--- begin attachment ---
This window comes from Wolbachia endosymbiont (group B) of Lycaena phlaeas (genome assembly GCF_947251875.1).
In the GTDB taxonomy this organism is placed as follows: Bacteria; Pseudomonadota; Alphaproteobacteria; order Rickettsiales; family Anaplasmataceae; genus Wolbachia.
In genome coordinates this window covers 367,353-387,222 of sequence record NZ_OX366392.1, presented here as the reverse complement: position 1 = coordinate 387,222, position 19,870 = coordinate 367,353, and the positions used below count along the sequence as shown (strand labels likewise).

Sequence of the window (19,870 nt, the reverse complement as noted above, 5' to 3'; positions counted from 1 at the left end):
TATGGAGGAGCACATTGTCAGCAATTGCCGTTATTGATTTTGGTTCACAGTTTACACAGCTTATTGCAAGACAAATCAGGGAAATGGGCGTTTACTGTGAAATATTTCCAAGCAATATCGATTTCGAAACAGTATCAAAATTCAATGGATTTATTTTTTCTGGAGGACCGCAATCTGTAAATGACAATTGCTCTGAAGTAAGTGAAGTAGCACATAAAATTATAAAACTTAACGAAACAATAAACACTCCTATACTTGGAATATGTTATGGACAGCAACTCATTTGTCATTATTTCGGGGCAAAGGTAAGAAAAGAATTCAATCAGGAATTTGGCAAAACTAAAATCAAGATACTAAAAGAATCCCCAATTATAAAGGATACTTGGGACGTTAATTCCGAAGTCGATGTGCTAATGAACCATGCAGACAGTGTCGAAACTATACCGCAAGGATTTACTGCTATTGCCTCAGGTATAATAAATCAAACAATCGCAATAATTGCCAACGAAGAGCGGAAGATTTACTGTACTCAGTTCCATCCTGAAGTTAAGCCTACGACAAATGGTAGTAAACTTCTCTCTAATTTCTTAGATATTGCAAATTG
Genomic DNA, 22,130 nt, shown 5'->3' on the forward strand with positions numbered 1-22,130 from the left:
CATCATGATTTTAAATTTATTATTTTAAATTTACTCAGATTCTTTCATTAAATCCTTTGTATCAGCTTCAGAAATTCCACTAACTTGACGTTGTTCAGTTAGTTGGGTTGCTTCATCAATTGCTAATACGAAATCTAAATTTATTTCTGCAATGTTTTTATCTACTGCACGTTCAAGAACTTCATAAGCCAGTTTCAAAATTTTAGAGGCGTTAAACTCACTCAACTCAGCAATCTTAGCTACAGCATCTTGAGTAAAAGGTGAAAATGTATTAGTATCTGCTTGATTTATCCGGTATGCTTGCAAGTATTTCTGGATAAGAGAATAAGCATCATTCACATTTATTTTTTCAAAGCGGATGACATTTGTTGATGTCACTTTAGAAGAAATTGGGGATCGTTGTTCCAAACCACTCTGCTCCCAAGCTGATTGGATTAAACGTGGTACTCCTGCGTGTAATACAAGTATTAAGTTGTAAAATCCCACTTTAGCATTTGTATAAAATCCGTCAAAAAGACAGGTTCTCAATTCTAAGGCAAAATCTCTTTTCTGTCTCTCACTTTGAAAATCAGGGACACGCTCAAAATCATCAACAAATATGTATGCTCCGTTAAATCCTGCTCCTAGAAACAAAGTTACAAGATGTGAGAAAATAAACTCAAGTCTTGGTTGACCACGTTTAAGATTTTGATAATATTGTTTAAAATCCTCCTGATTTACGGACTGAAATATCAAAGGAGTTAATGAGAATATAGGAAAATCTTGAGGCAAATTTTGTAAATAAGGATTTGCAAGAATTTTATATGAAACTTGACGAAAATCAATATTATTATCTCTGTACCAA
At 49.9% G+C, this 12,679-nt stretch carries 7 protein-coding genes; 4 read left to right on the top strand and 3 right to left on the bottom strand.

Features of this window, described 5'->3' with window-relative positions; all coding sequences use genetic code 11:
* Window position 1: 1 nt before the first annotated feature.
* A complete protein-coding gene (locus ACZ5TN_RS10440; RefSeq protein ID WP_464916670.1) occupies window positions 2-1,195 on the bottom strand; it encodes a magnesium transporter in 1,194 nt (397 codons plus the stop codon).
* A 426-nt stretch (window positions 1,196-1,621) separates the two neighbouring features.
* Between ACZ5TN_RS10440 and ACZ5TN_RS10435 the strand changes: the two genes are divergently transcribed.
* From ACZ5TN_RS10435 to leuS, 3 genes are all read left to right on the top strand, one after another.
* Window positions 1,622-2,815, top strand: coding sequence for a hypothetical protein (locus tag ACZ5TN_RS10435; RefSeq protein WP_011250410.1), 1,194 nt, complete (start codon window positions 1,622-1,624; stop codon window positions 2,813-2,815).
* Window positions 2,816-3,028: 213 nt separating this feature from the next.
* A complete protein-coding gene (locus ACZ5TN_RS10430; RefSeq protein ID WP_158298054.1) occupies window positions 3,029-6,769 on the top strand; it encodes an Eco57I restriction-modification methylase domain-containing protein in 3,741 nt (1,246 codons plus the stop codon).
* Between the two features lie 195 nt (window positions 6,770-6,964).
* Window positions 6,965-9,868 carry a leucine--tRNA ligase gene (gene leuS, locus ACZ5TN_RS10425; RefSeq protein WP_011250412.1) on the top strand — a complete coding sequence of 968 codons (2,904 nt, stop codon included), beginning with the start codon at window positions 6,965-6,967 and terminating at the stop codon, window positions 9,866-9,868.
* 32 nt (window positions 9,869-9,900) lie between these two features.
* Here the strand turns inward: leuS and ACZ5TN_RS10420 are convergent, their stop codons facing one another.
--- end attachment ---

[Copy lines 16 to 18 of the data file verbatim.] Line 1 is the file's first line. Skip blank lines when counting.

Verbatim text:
* Window positions 2,816-3,028: 213 nt separating this feature from the next.
* A complete protein-coding gene (locus ACZ5TN_RS10430; RefSeq protein ID WP_158298054.1) occupies window positions 3,029-6,769 on the top strand; it encodes an Eco57I restriction-modification methylase domain-containing protein in 3,741 nt (1,246 codons plus the stop codon).
* Between the two features lie 195 nt (window positions 6,770-6,964).